blogging by Andrew Wickliffe

Love and Rockets (1982) #44


For the first time in either a very long time or ever, there are only two stories in the issue. One Beto, one Jaime.

First up is Jaime’s, which has Maggie’s sister Esther visiting her in Texas. Well, it starts with Esther visiting their dad, then going to see Maggie and pals but their dad is off-panel. Also Esther now calls Maggie Perla, even though I’m nearly positive Esther didn’t call Maggie Perla during the Speedy story arc.


It’s a simple enough story–Esther, Maggie, Xo and her husband, and Gina all go out drinking and dancing. They run into Penny and end up back at Chester Square. We learn Penny grew up near Chester Square and Jaime gives her this exceptionally affecting subplot while Gina–now in love with Maggie instead of Xo–confronts the prostitute who beat Maggie up a few issues ago.

It ends with Esther and Maggie finally having a talk about Speedy, making it the first time anyone’s actually had a talk about Speedy dying instead of just talking about possibly talking about Speedy dying. Jaime’s avoided dealing with it for dozens of issues at this point.

Jaime splits the story between Esther, Gina, Maggie, and Penny. Xo and the husband are just scenery or good for some exposition–i.e. some of what’s happened to Esther since her last appearance. Maggie’s still in a really bad place, which Jaime hints at more than explores. He’s delaying again, but it’s fine because the desolate Texas setting looks wonderful with all silhouettes and shadows and Jaime’s detailed buildings (and costumes).

And Esther’s a good supporting player. Far more than Gina, who isn’t any younger than most of the other Locas cast when the strip started but Jaime’s looking at her from Maggie’s older perspective than on Gina’s own age level. It seems like Esther’s coming into the book. We’ll see.

Then Beto introduces some mystical realism into his story, which starts in Palomar and ends in Los Angeles. His whole Farewell, Palomar story isn’t making much sense as a) he hasn’t stopped doing stories about Palomar and its denizens and b) Jesus is still in Palomar. That story was all about Jesus leaving Palomar. Wasn’t it?

Anyway. He splits the story between Luba’s daughters in the States, though it’s mostly through Pipo’s perspective–with Diana showing up for a bit too–and Luba’s daughters in Palomar. The mystical realism comes in when Casimira (I cannot remember who she’s got for a father) goes hunting this evil bird who pecks out the eye of one of her friends.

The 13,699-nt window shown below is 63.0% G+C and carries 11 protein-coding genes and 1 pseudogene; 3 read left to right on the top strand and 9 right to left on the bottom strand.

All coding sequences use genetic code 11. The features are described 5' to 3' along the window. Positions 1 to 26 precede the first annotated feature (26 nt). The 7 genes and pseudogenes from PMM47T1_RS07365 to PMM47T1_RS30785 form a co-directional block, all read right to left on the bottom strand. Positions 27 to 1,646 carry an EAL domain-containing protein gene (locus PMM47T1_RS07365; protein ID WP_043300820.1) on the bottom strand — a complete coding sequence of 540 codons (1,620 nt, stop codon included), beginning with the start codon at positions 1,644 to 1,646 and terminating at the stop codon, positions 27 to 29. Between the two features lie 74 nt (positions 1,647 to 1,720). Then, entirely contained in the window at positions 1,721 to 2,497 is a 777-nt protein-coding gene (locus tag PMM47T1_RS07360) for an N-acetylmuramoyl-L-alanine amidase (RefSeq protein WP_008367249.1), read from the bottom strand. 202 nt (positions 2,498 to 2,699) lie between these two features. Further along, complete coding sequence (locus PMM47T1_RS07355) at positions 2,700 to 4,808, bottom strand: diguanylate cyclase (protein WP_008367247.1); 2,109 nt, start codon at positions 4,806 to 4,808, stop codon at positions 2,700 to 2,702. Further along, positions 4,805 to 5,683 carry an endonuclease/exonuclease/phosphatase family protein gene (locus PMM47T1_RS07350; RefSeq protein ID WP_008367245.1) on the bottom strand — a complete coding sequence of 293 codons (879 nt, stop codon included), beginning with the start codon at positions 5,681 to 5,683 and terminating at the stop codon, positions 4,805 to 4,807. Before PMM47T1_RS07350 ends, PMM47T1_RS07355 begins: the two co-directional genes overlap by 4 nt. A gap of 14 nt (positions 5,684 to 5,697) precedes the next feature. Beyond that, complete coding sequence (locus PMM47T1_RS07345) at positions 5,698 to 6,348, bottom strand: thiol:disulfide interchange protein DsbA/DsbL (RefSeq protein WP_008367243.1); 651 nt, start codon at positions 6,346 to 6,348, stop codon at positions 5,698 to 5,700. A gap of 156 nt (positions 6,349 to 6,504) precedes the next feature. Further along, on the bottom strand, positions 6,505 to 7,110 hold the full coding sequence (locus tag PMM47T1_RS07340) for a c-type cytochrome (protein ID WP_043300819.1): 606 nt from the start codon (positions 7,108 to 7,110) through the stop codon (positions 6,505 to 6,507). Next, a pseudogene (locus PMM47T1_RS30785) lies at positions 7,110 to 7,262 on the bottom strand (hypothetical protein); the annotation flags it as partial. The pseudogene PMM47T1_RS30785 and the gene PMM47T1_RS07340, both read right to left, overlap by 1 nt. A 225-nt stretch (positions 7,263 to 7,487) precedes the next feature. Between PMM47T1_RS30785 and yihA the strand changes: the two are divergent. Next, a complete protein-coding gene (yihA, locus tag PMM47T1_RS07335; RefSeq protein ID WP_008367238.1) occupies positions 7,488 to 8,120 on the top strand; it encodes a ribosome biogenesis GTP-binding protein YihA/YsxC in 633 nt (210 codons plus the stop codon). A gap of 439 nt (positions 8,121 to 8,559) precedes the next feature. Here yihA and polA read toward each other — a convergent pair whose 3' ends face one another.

There’s a real soap element to the story and all the romantic troubles (or at least complications) in the lives of Luba’s daughters and it’s all very open-ended, which isn’t how Beto usually does a story. He usually at least implies a wrap-up. Not here. The biggest change from beginning to end is daughter Dolaris goes from Palomar to the States. And I guess Gato and Jesus are there now too, but they’re still background. They’re less background than some of the other cast members–Carmen and Heraclio for example–but Beto’s definitely made some changes in who he’s telling the stories about.

So I guess maybe he did say Farewell to Palomar a little, but Beto’s Palomar stories have always been a lot more fluid than, well, anything else in Love and Rockets. The soap aspect just makes it feel a little more Jaime than usual… but also not.

Beto’s art is also a little different. There’s a different sense of visual pacing and scope.

While Jaime’s story is good and affecting–the Penny stuff is phenomenal–Beto’s new normal is amazing.

One response to “Love and Rockets (1982) #44”

  1. V Wiley

    While Beto is more of a cartoonist than illustrator like his brother, his visual language over the years haven’t changed all that much. It has refined and is approached with age and experience in mind now. His work always had visual gimmicks, but these days he accepts them and turns them more into “typical” graphic symbols for depiction. I think he’s now comfortable enough with these forms as you see him familiar with them now and comfortable, instead of trying to reinvent the wheel every time like in earlier work.

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